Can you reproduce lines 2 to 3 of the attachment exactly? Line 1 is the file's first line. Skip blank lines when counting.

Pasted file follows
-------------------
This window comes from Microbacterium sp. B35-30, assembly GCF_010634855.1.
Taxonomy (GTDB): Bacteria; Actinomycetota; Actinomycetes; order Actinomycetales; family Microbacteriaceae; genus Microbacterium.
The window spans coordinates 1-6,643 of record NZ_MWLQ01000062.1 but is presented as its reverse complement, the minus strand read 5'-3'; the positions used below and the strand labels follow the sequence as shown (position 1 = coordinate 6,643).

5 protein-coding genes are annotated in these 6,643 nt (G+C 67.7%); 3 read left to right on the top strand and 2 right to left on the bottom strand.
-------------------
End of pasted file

Taxonomy (GTDB): Bacteria; Actinomycetota; Actinomycetes; order Actinomycetales; family Microbacteriaceae; genus Microbacterium.
The window spans coordinates 1-6,643 of record NZ_MWLQ01000062.1 but is presented as its reverse complement, the minus strand read 5'-3'; the positions used below and the strand labels follow the sequence as shown (position 1 = coordinate 6,643).